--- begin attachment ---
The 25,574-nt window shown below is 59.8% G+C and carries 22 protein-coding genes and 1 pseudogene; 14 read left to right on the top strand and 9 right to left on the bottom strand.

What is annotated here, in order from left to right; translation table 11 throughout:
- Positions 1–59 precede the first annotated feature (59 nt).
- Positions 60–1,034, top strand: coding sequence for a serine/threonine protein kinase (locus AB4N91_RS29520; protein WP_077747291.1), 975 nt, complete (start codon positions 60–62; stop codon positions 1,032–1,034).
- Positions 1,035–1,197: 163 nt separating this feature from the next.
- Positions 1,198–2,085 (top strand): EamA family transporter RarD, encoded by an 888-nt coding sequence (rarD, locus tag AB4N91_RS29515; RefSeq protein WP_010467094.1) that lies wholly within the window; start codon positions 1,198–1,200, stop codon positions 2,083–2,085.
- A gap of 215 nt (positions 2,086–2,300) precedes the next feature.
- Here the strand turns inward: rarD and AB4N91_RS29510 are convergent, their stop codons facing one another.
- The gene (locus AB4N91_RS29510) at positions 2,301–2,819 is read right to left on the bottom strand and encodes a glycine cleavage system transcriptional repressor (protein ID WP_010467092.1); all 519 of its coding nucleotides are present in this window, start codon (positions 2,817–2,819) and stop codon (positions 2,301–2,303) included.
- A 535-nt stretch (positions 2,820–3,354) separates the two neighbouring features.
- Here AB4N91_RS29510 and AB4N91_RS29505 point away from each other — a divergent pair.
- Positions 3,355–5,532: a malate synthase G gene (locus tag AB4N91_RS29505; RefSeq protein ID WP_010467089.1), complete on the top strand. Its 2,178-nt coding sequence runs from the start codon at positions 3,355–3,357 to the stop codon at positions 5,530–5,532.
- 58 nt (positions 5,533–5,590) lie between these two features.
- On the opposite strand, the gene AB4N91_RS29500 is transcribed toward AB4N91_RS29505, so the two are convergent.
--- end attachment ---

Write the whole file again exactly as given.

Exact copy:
The 25,574-nt window shown below is 59.8% G+C and carries 22 protein-coding genes and 1 pseudogene; 14 read left to right on the top strand and 9 right to left on the bottom strand.

What is annotated here, in order from left to right; translation table 11 throughout:
- Positions 1–59 precede the first annotated feature (59 nt).
- Positions 60–1,034, top strand: coding sequence for a serine/threonine protein kinase (locus AB4N91_RS29520; protein WP_077747291.1), 975 nt, complete (start codon positions 60–62; stop codon positions 1,032–1,034).
- Positions 1,035–1,197: 163 nt separating this feature from the next.
- Positions 1,198–2,085 (top strand): EamA family transporter RarD, encoded by an 888-nt coding sequence (rarD, locus tag AB4N91_RS29515; RefSeq protein WP_010467094.1) that lies wholly within the window; start codon positions 1,198–1,200, stop codon positions 2,083–2,085.
- A gap of 215 nt (positions 2,086–2,300) precedes the next feature.
- Here the strand turns inward: rarD and AB4N91_RS29510 are convergent, their stop codons facing one another.
- The gene (locus AB4N91_RS29510) at positions 2,301–2,819 is read right to left on the bottom strand and encodes a glycine cleavage system transcriptional repressor (protein ID WP_010467092.1); all 519 of its coding nucleotides are present in this window, start codon (positions 2,817–2,819) and stop codon (positions 2,301–2,303) included.
- A 535-nt stretch (positions 2,820–3,354) separates the two neighbouring features.
- Here AB4N91_RS29510 and AB4N91_RS29505 point away from each other — a divergent pair.
- Positions 3,355–5,532: a malate synthase G gene (locus tag AB4N91_RS29505; RefSeq protein ID WP_010467089.1), complete on the top strand. Its 2,178-nt coding sequence runs from the start codon at positions 3,355–3,357 to the stop codon at positions 5,530–5,532.
- 58 nt (positions 5,533–5,590) lie between these two features.
- On the opposite strand, the gene AB4N91_RS29500 is transcribed toward AB4N91_RS29505, so the two are convergent.